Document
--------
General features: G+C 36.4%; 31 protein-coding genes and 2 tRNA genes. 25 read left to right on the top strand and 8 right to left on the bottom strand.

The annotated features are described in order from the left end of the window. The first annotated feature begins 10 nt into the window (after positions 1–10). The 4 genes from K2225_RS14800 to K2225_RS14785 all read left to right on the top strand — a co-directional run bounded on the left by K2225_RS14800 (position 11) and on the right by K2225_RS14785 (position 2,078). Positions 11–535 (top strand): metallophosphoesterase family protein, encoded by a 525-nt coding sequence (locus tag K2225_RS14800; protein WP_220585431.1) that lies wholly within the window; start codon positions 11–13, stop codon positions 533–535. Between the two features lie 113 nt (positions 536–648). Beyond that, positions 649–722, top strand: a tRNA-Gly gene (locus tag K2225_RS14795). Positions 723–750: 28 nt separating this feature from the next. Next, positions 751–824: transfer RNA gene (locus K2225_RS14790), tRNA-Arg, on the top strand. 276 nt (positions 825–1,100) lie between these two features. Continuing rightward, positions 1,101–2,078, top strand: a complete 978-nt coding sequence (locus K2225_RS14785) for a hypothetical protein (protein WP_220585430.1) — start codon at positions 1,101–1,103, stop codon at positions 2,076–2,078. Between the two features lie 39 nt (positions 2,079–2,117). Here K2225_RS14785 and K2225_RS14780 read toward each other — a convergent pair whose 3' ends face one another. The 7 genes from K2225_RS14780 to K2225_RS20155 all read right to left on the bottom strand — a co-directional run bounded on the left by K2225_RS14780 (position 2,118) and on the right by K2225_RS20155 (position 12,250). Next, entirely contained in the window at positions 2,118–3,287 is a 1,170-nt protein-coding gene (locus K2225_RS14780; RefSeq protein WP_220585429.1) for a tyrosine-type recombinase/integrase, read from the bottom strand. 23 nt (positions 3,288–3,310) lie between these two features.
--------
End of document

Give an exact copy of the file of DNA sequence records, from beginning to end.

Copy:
General features: G+C 36.4%; 31 protein-coding genes and 2 tRNA genes. 25 read left to right on the top strand and 8 right to left on the bottom strand.

The annotated features are described in order from the left end of the window. The first annotated feature begins 10 nt into the window (after positions 1–10). The 4 genes from K2225_RS14800 to K2225_RS14785 all read left to right on the top strand — a co-directional run bounded on the left by K2225_RS14800 (position 11) and on the right by K2225_RS14785 (position 2,078). Positions 11–535 (top strand): metallophosphoesterase family protein, encoded by a 525-nt coding sequence (locus tag K2225_RS14800; protein WP_220585431.1) that lies wholly within the window; start codon positions 11–13, stop codon positions 533–535. Between the two features lie 113 nt (positions 536–648). Beyond that, positions 649–722, top strand: a tRNA-Gly gene (locus tag K2225_RS14795). Positions 723–750: 28 nt separating this feature from the next. Next, positions 751–824: transfer RNA gene (locus K2225_RS14790), tRNA-Arg, on the top strand. 276 nt (positions 825–1,100) lie between these two features. Continuing rightward, positions 1,101–2,078, top strand: a complete 978-nt coding sequence (locus K2225_RS14785) for a hypothetical protein (protein WP_220585430.1) — start codon at positions 1,101–1,103, stop codon at positions 2,076–2,078. Between the two features lie 39 nt (positions 2,079–2,117). Here K2225_RS14785 and K2225_RS14780 read toward each other — a convergent pair whose 3' ends face one another. The 7 genes from K2225_RS14780 to K2225_RS20155 all read right to left on the bottom strand — a co-directional run bounded on the left by K2225_RS14780 (position 2,118) and on the right by K2225_RS20155 (position 12,250). Next, entirely contained in the window at positions 2,118–3,287 is a 1,170-nt protein-coding gene (locus K2225_RS14780; RefSeq protein WP_220585429.1) for a tyrosine-type recombinase/integrase, read from the bottom strand. 23 nt (positions 3,288–3,310) lie between these two features.